BALTIMORE (AP) — Two Norwegian shipping executives have been indicted on charges that they participated in a sprawling antitrust conspiracy.
The case against the two Norwegian businessmen has been unsealed in federal court in Baltimore. It's part of an ongoing U.S. investigation into bid rigging and other anticompetitive actions in the international shipping industry.
The accused men were once top executives at Oslo-based Hoegh Autoliners. Prosecutors have identified them as Ingar Skiaker and Oyvind Ervik. It's unclear whether they had lawyers who could comment.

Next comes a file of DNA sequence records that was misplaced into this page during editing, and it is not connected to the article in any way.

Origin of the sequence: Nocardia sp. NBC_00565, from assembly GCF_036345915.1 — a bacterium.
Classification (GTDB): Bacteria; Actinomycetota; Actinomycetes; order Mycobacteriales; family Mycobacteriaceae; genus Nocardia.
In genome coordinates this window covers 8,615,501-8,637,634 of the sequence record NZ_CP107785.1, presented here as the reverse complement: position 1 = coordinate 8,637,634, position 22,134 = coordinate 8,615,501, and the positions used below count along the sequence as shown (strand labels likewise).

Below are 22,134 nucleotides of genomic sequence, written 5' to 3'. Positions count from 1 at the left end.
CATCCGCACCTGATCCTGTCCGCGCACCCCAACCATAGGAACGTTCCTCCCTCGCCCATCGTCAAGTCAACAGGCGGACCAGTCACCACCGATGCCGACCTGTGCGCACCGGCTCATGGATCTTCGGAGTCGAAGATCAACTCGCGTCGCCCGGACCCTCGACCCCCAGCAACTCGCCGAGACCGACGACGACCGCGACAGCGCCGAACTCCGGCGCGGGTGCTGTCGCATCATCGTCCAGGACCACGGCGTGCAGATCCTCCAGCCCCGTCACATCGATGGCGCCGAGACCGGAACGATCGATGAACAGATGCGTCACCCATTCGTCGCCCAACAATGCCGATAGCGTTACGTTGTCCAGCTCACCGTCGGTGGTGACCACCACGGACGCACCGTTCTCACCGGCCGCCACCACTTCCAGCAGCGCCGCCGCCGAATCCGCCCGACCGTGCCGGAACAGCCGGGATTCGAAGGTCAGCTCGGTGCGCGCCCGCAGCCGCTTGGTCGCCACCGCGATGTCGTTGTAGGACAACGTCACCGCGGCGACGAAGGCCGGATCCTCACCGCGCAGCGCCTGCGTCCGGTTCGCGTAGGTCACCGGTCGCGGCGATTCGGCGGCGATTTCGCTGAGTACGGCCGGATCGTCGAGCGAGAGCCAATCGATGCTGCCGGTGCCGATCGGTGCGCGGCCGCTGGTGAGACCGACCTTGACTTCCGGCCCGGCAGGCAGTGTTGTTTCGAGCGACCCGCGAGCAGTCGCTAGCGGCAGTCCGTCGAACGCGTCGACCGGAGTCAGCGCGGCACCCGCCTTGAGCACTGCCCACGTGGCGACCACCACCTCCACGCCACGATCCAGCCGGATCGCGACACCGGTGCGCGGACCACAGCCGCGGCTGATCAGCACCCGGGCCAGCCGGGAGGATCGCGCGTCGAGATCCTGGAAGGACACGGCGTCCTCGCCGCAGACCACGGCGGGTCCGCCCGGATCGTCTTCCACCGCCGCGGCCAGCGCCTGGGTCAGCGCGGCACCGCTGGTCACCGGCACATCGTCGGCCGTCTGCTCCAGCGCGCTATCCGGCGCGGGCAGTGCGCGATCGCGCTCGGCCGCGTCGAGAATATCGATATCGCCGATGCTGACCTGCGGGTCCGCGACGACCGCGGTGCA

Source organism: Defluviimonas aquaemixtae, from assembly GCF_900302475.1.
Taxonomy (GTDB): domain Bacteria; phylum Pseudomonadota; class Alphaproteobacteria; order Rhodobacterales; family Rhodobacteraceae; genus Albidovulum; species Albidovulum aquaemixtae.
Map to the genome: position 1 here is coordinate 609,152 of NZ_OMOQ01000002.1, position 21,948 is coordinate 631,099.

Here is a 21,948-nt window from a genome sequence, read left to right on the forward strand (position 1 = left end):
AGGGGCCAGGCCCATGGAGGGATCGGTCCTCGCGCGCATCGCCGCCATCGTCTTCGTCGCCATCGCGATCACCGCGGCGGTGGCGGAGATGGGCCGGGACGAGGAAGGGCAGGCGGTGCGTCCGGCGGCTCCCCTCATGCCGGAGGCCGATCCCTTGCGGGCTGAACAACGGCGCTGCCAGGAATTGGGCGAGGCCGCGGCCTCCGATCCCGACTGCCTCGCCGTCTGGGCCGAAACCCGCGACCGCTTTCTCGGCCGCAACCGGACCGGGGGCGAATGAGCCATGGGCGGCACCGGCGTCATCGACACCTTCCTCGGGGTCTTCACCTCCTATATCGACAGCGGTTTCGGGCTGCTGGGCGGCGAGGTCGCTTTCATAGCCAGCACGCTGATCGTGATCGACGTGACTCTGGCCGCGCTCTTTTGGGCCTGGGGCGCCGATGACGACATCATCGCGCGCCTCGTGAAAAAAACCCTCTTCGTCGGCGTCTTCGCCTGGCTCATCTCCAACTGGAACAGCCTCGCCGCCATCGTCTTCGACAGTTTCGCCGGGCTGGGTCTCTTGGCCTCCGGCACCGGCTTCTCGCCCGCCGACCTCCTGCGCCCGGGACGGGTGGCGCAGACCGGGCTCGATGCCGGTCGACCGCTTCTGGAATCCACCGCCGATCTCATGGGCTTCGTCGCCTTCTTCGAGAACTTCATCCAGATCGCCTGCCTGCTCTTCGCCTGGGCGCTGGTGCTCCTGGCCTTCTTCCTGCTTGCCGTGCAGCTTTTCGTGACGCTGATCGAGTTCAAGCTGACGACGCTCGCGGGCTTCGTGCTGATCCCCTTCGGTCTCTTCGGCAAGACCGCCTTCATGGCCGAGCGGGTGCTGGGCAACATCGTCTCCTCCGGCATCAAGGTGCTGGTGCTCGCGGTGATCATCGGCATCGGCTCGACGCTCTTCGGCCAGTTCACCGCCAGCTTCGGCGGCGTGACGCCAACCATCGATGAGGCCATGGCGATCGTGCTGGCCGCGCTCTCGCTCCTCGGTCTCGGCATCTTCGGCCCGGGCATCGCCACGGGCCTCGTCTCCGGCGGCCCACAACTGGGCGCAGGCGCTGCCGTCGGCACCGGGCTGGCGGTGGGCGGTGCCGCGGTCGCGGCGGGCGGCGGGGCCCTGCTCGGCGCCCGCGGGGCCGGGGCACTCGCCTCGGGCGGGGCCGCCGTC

In a Wednesday statement, Assistant Attorney General Makan Delrahim said a U.S. investigation revealed that collusion was "endemic and rampant" in the shipping industry for years. He says Hoegh Autoliners has already pleaded guilty and been sentenced to pay a $21 million fine.
The company didn't immediately return an email.